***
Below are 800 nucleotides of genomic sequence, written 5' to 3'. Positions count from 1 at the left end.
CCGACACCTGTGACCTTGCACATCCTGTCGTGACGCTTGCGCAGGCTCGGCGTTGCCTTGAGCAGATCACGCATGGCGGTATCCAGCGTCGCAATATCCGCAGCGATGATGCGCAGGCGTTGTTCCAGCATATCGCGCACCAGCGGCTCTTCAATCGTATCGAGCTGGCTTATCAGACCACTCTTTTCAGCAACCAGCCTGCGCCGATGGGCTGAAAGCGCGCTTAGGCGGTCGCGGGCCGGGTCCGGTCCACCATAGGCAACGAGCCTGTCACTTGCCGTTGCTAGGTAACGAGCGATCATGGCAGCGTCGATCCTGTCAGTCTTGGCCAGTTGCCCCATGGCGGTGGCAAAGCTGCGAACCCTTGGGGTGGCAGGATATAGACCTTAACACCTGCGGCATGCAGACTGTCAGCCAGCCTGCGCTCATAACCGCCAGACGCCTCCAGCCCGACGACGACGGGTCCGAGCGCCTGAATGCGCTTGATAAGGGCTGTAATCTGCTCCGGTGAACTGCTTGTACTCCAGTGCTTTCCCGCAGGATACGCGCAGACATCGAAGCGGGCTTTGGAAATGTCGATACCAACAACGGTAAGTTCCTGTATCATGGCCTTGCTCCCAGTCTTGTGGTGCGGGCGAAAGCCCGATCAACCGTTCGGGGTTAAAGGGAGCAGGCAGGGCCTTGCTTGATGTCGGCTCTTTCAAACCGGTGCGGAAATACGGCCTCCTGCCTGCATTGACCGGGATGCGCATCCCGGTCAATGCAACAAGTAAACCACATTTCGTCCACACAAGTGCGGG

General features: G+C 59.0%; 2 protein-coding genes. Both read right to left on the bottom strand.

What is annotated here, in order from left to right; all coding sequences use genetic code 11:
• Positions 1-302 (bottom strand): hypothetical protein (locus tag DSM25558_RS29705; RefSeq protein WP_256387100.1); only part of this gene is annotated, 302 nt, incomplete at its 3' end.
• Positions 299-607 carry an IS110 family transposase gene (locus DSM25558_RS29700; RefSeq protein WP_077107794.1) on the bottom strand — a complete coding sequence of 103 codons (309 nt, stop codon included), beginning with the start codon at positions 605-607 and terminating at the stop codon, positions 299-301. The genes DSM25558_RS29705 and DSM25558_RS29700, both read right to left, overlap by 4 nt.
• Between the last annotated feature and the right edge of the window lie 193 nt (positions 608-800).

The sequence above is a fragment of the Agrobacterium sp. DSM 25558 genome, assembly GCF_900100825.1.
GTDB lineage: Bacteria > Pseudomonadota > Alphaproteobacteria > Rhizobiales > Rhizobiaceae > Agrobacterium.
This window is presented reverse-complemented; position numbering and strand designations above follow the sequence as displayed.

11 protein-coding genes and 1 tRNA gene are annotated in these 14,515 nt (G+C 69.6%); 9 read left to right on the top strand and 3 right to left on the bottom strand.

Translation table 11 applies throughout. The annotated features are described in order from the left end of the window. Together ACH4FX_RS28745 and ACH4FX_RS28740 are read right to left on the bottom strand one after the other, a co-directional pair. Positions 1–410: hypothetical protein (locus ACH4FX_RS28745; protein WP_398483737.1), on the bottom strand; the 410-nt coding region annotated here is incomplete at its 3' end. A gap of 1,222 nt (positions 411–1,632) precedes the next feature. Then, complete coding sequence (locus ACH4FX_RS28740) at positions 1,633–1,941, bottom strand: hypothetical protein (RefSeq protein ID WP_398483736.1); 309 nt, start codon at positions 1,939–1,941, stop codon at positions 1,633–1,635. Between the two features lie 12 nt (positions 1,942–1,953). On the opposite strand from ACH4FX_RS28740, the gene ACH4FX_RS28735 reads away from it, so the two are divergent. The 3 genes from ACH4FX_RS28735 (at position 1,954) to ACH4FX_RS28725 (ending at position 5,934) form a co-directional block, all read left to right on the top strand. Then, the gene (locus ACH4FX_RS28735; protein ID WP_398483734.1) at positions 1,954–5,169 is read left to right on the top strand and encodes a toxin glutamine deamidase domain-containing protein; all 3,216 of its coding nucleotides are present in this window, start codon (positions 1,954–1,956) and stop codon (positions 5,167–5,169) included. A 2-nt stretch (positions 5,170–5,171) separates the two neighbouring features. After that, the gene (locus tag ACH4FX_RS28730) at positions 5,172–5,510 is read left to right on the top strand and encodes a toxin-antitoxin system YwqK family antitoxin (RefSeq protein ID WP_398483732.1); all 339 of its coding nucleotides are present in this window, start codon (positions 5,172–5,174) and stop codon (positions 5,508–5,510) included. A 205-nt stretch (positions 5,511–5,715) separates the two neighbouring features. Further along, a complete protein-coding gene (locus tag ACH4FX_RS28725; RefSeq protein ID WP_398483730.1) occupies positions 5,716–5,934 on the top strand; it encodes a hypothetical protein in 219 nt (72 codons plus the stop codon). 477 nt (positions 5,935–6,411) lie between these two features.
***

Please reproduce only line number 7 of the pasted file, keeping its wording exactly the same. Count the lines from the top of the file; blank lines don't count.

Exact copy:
• Between the last annotated feature and the right edge of the window lie 193 nt (positions 608-800).